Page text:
It's difficult to understand exactly what your query is trying to do without knowing the domain. However, it seems to me like your query is simply trying to find, for each row in dbo.some_table where sub_id is not 0, the range of the following columns in the record (or, if only one matches, that single value):

  • LO_AVG when LO_SENSOR_ALARM=0
  • LC_AVG when LC_SENSOR_ALARM=0
  • RO_AVG when RO_SENSOR_ALARM=0
  • RC_AVG when RC_SENSOR_ALARM=0

You constructed this query assigning each row a sequential row number, unpivoted the _AVG columns along with their row number, computed the range aggregate grouping by row number and then joining back to the original records by row number. CTEs don't materialize results (nor are they indexed, as discussed in the comments). So each reference to AddRowNumbers is expensive, because ROW_NUMBER() OVER (ORDER BY LO_Avg) is a sort.

Instead of cutting this table up just to join it back together by row number, why not do something like:

SELECT cds.sub_id
   , cds.equipment_id
   , cds.read_time
   , cds.LC_Avg
   , cds.LC_Dev
   , cds.LC_Ref_Gap
   , cds.LC_Sensor_Alarm
   , cds.LO_Avg
   , cds.LO_Dev
   , cds.LO_Ref_Gap
   , cds.LO_Sensor_Alarm
   , cds.RC_Avg
   , cds.RC_Dev
   , cds.RC_Ref_Gap
   , cds.RC_Sensor_Alarm
   , cds.RO_Avg
   , cds.RO_Dev
   , cds.RO_Ref_Gap
   , cds.RO_Sensor_Alarm

   --if the COUNT is 0, xweb_range will be null (since MAX will be null), if it's 1, then use MAX, else use MAX - MIN (as per your example)
   , (CASE WHEN stats.[Count] < 2 THEN stats.[MAX] ELSE stats.[MAX] - stats.[MIN] END) xweb_range

FROM dbo.some_table cds

    --cross join on the following table derived from values in cds - it will always contain 1 record per row of cds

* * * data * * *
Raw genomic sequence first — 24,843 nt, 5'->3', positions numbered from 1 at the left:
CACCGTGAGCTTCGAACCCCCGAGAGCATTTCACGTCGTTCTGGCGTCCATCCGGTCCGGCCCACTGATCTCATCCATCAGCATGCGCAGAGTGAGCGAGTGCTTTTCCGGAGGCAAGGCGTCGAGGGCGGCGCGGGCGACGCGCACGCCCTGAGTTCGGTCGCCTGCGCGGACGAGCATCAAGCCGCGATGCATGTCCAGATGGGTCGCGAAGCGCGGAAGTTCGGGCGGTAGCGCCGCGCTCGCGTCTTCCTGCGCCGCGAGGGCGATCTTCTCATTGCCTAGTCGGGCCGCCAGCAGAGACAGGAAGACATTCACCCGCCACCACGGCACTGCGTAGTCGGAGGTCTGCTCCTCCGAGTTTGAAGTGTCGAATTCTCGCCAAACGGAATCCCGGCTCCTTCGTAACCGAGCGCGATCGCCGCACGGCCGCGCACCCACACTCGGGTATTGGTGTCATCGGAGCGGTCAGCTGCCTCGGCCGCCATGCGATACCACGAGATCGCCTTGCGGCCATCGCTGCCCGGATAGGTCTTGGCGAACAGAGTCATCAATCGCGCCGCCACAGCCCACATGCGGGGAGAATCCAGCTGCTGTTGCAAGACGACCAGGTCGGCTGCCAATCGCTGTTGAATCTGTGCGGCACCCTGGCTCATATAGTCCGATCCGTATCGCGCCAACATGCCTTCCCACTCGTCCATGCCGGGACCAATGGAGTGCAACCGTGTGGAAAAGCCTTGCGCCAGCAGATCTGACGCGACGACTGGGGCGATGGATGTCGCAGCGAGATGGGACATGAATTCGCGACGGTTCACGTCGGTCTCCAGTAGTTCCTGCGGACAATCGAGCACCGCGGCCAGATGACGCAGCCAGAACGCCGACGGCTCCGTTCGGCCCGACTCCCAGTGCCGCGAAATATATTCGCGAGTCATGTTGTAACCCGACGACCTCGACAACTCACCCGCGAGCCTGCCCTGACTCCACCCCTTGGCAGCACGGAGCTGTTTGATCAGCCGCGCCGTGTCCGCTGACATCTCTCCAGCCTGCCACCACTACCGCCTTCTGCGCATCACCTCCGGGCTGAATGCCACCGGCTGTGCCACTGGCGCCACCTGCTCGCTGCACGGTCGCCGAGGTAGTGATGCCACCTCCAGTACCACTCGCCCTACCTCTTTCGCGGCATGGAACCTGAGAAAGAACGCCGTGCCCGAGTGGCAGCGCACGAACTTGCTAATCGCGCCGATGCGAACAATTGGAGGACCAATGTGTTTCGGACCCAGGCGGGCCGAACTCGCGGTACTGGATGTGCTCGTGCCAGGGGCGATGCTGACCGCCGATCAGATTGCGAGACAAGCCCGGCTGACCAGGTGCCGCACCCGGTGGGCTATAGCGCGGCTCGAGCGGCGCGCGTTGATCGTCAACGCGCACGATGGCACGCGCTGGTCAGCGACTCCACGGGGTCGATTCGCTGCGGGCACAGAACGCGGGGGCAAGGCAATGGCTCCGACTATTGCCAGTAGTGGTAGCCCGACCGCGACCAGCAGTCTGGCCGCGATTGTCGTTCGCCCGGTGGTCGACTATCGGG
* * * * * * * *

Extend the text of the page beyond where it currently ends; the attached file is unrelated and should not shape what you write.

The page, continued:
CROSS APPLY
    (
        SELECT COUNT(*), MIN(Value), MAX(Value)
        FROM
        (
            --construct a table using the column values from cds we wish to aggregate
            VALUES (LO_AVG, LO_SENSOR_ALARM),
                   (LC_AVG, LC_SENSOR_ALARM),
                   (RO_AVG, RO_SENSORALARM),
                   (RC_AVG, RC_SENSOR_ALARM)


        ) x (Value, Sensor_Alarm) --give a name to the columns for _AVG and _ALARM
        WHERE Sensor_Alarm = 0 --filter our constructed table where _ALARM=0

    ) stats([Count], [Min], [Max]) --give our derived table and its columns some names

WHERE cds.sub_id <> '0' --this is a filter carried over from the first CTE in your example
share|improve this answer
    
Thank you for your efforts on this. I'd like to try this method, however I'm getting an error near VALUES. I'm not sure the correct syntax for that part of the code as I've never seen something like you're doing. What is this technique called? –  Tom Oct 11 '11 at 12:38
    
Are you using SQL Server 2008? The VALUES keyword is the Table Value Constructor. The documentation is here: technet.microsoft.com/en-us/library/dd776382.aspx and you can see a similar use as a derived table in a FROM clause in Example C. –  Michael Petito Oct 11 '11 at 14:48
    
Also, if you're unable to use VALUES, it may be due to your SQL Compatibility Level being set to some value other than 100 (SQL 2008). You could also replace VALUES ... with SELECT LO_AVG, LO_SENSOR_ALARM UNION ALL SELECT LC_AVG, LC_SENSOR_ALARM UNION ALL ... –  Michael Petito Oct 11 '11 at 15:05
    
Awesome stuff @Michael. I ended up doing a UNION on the selects instead of VALUES. Not sure why VALUES wouldn't work for me, I am on SQL 2008. This query went from taking 5+ minutes to run for yesterdays data to running in seconds on data from over a month ago. Really appreciate it. –  Tom Oct 12 '11 at 12:38